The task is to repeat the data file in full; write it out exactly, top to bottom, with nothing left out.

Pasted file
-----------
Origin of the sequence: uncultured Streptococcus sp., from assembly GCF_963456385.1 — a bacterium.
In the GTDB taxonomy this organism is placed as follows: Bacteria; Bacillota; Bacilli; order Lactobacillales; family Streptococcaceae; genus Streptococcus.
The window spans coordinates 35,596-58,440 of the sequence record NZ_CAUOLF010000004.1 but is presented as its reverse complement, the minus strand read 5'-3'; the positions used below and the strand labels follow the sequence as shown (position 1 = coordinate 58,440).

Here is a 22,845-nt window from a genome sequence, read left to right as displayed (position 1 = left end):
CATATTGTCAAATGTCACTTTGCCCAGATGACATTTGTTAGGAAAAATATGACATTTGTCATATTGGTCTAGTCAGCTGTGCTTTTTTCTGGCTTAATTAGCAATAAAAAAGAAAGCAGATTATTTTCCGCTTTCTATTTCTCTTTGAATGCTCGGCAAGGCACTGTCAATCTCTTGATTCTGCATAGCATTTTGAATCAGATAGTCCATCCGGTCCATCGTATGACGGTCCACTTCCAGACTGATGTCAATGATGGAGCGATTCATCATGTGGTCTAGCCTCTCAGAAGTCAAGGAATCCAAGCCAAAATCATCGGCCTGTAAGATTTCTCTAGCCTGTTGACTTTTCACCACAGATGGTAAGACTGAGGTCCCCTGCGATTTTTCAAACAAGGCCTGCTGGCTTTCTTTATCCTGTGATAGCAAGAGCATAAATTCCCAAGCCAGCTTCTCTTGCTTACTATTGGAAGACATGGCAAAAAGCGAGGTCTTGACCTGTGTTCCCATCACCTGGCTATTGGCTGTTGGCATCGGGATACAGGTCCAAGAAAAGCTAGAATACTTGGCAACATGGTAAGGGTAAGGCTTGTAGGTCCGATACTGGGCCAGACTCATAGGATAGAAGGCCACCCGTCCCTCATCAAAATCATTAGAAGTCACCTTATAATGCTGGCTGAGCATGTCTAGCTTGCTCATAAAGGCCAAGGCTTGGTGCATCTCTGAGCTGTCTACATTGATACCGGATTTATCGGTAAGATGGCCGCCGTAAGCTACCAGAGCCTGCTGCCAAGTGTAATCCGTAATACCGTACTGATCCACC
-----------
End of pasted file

Origin of the sequence: uncultured Streptococcus sp., from assembly GCF_963456385.1 — a bacterium.
In the GTDB taxonomy this organism is placed as follows: Bacteria; Bacillota; Bacilli; order Lactobacillales; family Streptococcaceae; genus Streptococcus.
The window spans coordinates 35,596-58,440 of the sequence record NZ_CAUOLF010000004.1 but is presented as its reverse complement, the minus strand read 5'-3'; the positions used below and the strand labels follow the sequence as shown (position 1 = coordinate 58,440).

Here is a 22,845-nt window from a genome sequence, read left to right as displayed (position 1 = left end):
CATATTGTCAAATGTCACTTTGCCCAGATGACATTTGTTAGGAAAAATATGACATTTGTCATATTGGTCTAGTCAGCTGTGCTTTTTTCTGGCTTAATTAGCAATAAAAAAGAAAGCAGATTATTTTCCGCTTTCTATTTCTCTTTGAATGCTCGGCAAGGCACTGTCAATCTCTTGATTCTGCATAGCATTTTGAATCAGATAGTCCATCCGGTCCATCGTATGACGGTCCACTTCCAGACTGATGTCAATGATGGAGCGATTCATCATGTGGTCTAGCCTCTCAGAAGTCAAGGAATCCAAGCCAAAATCATCGGCCTGTAAGATTTCTCTAGCCTGTTGACTTTTCACCACAGATGGTAAGACTGAGGTCCCCTGCGATTTTTCAAACAAGGCCTGCTGGCTTTCTTTATCCTGTGATAGCAAGAGCATAAATTCCCAAGCCAGCTTCTCTTGCTTACTATTGGAAGACATGGCAAAAAGCGAGGTCTTGACCTGTGTTCCCATCACCTGGCTATTGGCTGTTGGCATCGGGATACAGGTCCAAGAAAAGCTAGAATACTTGGCAACATGGTAAGGGTAAGGCTTGTAGGTCCGATACTGGGCCAGACTCATAGGATAGAAGGCCACCCGTCCCTCATCAAAATCATTAGAAGTCACCTTATAATGCTGGCTGAGCATGTCTAGCTTGCTCATAAAGGCCAAGGCTTGGTGCATCTCTGAGCTGTCTACATTGATACCGGATTTATCGGTAAGATGGCCGCCGTAAGCTACCAGAGCCTGCTGCCAAGTGTAATCCGTAATACCGTACTGATCCACC